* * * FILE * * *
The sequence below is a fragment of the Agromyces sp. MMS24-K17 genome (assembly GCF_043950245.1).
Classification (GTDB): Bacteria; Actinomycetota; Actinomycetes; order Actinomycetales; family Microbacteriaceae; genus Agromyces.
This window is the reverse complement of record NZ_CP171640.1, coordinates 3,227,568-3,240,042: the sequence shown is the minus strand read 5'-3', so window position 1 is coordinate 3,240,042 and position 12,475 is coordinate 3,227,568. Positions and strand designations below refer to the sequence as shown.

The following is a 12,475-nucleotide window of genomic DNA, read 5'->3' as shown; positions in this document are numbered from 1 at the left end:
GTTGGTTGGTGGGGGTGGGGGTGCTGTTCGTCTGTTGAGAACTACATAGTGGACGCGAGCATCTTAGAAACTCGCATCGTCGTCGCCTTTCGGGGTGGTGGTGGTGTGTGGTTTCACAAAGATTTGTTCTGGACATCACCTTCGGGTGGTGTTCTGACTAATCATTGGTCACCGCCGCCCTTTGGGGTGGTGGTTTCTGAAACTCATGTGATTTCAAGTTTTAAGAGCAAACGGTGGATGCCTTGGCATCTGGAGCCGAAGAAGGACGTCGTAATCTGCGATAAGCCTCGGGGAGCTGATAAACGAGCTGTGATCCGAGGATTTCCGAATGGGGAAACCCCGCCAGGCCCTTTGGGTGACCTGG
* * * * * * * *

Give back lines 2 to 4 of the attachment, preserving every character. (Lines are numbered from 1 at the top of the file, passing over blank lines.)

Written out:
Classification (GTDB): Bacteria; Actinomycetota; Actinomycetes; order Actinomycetales; family Microbacteriaceae; genus Agromyces.
This window is the reverse complement of record NZ_CP171640.1, coordinates 3,227,568-3,240,042: the sequence shown is the minus strand read 5'-3', so window position 1 is coordinate 3,240,042 and position 12,475 is coordinate 3,227,568. Positions and strand designations below refer to the sequence as shown.

The following is a 12,475-nucleotide window of genomic DNA, read 5'->3' as shown; positions in this document are numbered from 1 at the left end: